Tadeusz Machl’s Piece in Five Movements begins with a rhythmically dissociative introduction with prominent pedal work, grows steadier with a more airy, meditative midrange passage and then morphs into a pavane. Archer follows the brief, robust processional third part with more of a defiantly unresolved fugue, with some lusciously austere tremolo. She wraps it up with a brief, emphatic chorale and some well thought-out echo effects: this obviouly isn’t just a piano piece shifted to the organ, as one might expect coming from this part of the world.

The Fantasia, by Viktor Goncharenko echoes the off-kilter rhythms of the album’s opening piece, but with many more stops out, at least until a rather desolate passage and then a coolly insistent conclusion. Mykola Kolessa, who died in 2006 at age 103, is represented by an allusively chromatic, waltzing, artfully crescendoing and often outright suspenseful Passacaglia: what a discovery!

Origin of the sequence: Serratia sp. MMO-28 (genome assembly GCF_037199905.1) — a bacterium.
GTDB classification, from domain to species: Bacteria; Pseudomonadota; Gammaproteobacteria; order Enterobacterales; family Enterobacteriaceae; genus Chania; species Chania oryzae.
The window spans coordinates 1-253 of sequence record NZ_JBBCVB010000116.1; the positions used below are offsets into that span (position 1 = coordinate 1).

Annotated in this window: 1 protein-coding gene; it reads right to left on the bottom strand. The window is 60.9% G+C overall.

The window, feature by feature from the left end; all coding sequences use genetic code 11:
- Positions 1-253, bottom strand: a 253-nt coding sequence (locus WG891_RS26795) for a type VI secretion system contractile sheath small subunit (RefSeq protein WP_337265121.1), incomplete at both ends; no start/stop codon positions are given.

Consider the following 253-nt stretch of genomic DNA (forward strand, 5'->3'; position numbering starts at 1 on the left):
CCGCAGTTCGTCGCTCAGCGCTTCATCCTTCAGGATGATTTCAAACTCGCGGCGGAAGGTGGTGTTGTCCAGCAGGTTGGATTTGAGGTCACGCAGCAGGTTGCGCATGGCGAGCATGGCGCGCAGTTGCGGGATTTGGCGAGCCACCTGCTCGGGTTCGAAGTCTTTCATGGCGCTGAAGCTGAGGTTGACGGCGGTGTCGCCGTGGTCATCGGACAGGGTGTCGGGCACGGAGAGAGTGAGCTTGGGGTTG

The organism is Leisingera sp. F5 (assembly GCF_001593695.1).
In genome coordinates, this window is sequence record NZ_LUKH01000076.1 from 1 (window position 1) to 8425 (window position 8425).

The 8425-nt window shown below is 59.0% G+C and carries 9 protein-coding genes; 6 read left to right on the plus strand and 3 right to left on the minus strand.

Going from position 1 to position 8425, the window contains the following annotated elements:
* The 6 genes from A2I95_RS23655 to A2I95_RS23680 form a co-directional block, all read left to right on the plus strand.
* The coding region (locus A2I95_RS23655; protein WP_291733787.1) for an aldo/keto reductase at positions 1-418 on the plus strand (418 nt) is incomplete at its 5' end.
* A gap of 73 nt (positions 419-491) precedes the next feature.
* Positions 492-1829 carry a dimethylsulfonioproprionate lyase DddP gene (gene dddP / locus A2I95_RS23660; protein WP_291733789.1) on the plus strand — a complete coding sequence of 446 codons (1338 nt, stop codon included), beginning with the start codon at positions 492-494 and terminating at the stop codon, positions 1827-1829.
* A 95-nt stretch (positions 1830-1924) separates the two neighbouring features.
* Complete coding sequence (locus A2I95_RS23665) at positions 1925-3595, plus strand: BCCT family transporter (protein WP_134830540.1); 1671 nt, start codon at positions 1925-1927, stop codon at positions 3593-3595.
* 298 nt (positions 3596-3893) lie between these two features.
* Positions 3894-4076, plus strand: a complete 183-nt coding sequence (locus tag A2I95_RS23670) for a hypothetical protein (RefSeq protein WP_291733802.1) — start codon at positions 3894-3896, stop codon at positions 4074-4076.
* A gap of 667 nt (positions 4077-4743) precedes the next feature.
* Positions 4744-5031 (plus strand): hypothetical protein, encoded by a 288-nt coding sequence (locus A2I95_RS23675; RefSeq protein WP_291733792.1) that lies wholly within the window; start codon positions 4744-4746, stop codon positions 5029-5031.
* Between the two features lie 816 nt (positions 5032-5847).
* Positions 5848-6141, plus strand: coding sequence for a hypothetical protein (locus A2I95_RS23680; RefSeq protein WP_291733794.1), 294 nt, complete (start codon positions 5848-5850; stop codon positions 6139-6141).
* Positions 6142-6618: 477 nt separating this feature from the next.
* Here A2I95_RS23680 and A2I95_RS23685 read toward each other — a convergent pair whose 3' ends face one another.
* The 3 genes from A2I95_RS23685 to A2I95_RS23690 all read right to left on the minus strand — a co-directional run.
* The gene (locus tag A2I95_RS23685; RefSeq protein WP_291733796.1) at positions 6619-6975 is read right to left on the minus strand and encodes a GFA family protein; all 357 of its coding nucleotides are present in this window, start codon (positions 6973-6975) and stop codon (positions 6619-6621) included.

Svitlana Ostrova’s Chacona makes a good segue, a blend of swirling old-world grace and modern austerity. Archer closes with Iwan Kryschanowskij’s hauntingly symphonic Fantasie, its variations on stairstepping riffage and a long build to macabre resonance. Although the music calms, the theme continues to circle around a foreboding center until an anthemic variation on the introduction. At last, Archer takes those steps all the way down into the abyss, only to rise to a guarded triumph.

Until the lockdown, Archer maintained a busy schedule not only as a performer but also as an impresario. And she’s taking the brave step of scheduling an album release concert for this record at St. John Nepomucene Church, 411 E 66th St. at 1st Ave. on Sept 19 at 3 PM; admission is free.

September 12, 2020 Posted by | classical music, Music, music, concert, organ music, review, Reviews | , , , , , , , , , , , , , , , | Leave a comment

A Subtly Harrowing, Incredibly Timely Musical Parable From David Serkin Ludwig and Katie Ford